21 Nov 2017
Sri Lanka Hails Dawn of New Chapter in Wake of Huge BRI Investment
Massive Belt and Road-related Chinese investment looks set to transform Sri Lanka's shipping and industrial sectors.
The official launch of the Sri Lanka-China Logistics and Industrial Zone earlier this month – a development backed by substantial Chinese investment under the terms of the Belt and Road Initiative (BRI) framework – is set to provide a substantial boost to Sri Lanka's shipping and industrial sectors. In particular, it is expected to transform the fortunes of the Port of Hambantota, Sri Lanka's second-largest marine freight handling facility.
Although work on the second phase of the port's development was completed in December 2011, it has struggled to establish itself as a trans-shipment destination. Set on Sri Lanka's southern coast, the deep-water port has the capacity to handle the largest container ships and oil tankers, facilities seen as essential if the BRI – China's ambitious global infrastructure and trade development programme – is to be successfully implemented. It is now hoped that this latest round of China-led investments will see the facility firmly positioned as one of the region's key import/export hubs and as a primary refuelling point for the global marine freight trade.
In line with this, in July this year it was announced that China Merchants Port Holdings, a state-owned port, cargo and logistics conglomerate, would invest US$1.12 billion in the Hambantota International Port Group (HIPG), the operating company behind the Sri Lankan port. In return, the company acquired an 85% stake in HIPG, with the Sri Lanka Ports Authority retaining the remaining 15%.
In addition, China Merchants was granted a 99-year concession, allowing it to exclusively develop and manage the port, as well as an adjacent 11 sq km industrial zone, while also taking over the day-to-day running of its commercial operations. This is the second Sri Lankan port to come under the control of China Merchants, China's largest port owner and operator, with the company also managing the Colombo container port on the country's west coast.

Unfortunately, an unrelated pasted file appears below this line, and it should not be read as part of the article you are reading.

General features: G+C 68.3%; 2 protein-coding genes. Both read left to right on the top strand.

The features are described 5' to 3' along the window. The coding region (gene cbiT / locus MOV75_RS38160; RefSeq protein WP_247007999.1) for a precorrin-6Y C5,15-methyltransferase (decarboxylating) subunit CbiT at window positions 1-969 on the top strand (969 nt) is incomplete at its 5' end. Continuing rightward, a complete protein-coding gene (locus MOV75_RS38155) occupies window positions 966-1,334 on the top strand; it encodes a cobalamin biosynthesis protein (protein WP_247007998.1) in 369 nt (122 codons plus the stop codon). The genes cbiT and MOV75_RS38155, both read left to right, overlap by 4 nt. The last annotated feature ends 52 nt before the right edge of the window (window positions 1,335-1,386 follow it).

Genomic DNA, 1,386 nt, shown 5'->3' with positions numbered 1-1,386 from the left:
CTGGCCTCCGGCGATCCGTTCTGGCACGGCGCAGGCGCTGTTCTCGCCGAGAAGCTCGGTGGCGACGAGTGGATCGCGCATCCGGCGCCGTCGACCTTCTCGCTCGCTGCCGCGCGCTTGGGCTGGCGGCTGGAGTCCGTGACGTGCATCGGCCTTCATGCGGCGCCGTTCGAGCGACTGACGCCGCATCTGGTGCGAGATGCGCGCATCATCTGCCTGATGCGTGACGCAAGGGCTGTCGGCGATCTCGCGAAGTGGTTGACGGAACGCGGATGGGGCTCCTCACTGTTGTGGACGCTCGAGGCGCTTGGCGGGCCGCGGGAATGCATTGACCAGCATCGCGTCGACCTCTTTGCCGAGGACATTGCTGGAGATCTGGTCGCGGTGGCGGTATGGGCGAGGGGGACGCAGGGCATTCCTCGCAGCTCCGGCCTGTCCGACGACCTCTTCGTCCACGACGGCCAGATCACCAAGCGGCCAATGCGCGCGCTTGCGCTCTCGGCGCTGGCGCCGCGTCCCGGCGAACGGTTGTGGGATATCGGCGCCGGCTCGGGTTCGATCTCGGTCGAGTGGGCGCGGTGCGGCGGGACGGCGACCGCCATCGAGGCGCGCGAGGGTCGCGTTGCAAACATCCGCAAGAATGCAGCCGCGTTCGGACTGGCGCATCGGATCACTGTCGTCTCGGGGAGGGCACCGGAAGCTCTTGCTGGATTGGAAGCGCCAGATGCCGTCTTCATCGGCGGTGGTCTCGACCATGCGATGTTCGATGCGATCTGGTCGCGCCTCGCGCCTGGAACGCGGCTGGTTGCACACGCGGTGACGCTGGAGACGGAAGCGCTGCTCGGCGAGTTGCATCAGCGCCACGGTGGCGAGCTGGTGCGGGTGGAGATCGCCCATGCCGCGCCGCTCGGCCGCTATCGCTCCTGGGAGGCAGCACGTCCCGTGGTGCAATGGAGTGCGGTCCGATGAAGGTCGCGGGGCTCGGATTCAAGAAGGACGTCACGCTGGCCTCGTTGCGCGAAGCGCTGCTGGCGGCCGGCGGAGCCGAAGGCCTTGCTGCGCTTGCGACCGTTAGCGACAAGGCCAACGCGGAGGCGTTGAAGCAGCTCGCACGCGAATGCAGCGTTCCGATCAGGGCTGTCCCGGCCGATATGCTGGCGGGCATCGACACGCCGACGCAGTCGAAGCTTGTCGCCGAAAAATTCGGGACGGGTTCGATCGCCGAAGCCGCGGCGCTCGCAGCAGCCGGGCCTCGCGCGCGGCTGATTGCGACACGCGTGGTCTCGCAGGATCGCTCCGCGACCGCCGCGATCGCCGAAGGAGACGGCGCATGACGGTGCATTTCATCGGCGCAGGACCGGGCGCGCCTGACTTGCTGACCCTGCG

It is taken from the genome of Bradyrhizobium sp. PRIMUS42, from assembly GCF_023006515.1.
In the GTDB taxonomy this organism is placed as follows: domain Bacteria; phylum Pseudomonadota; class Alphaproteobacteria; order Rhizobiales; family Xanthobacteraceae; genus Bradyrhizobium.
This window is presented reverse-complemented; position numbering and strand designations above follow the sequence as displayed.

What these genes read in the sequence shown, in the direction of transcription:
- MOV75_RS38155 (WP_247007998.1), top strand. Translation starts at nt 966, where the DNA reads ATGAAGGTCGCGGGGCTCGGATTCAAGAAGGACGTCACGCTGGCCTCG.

With the details of the administrational handover process set to be released in early December, the Hambantota Port deal is said to be hugely significant in terms of China's aspirations in the region. Sri Lanka's prime Indian Ocean location positions it as one of BRI's key hubs, while its proximity to India's south-east coast sees it ideally situated to function as a container-shipping nexus, providing an essential link between the industrial and consumer markets of Southeast Asia, South Asia, Africa and the Middle East. The busy shipping lanes running along its shoreline also act as the primary energy supply conduits between the Suez Canal and the Straits of Malacca.
The conclusion of the deal is also a timely one, coming as Sri Lanka and China inch closer to finalising a Free Trade Agreement that has been on the cards since 2014. In terms of the benefits to Sri Lanka, the signing of the China FTA – in conjunction with a similar agreement currently being negotiated with Singapore – could see the country's annual volume of duty free imports rising from its current level of 51% to 75%.
Hailing this new period of co-operation between the two countries, Ranil Wickremesinghe, the Sri Lankan Prime Minister, said: "This is the beginning of a new chapter in the Indian Ocean, one that will transform Sri Lanka into an important trading and logistics hub, as well as key transit point for China.
"We are already in discussions with regard to the construction of a new oil refinery, while additional investors are also being sought for the Sri Lanka-China Logistics and Industrial Zone. In particular, we are keen to find partners in the steel, minerals, real-estate, medical and educational sectors."
Geoff de Freitas, Special Correspondent, Colombo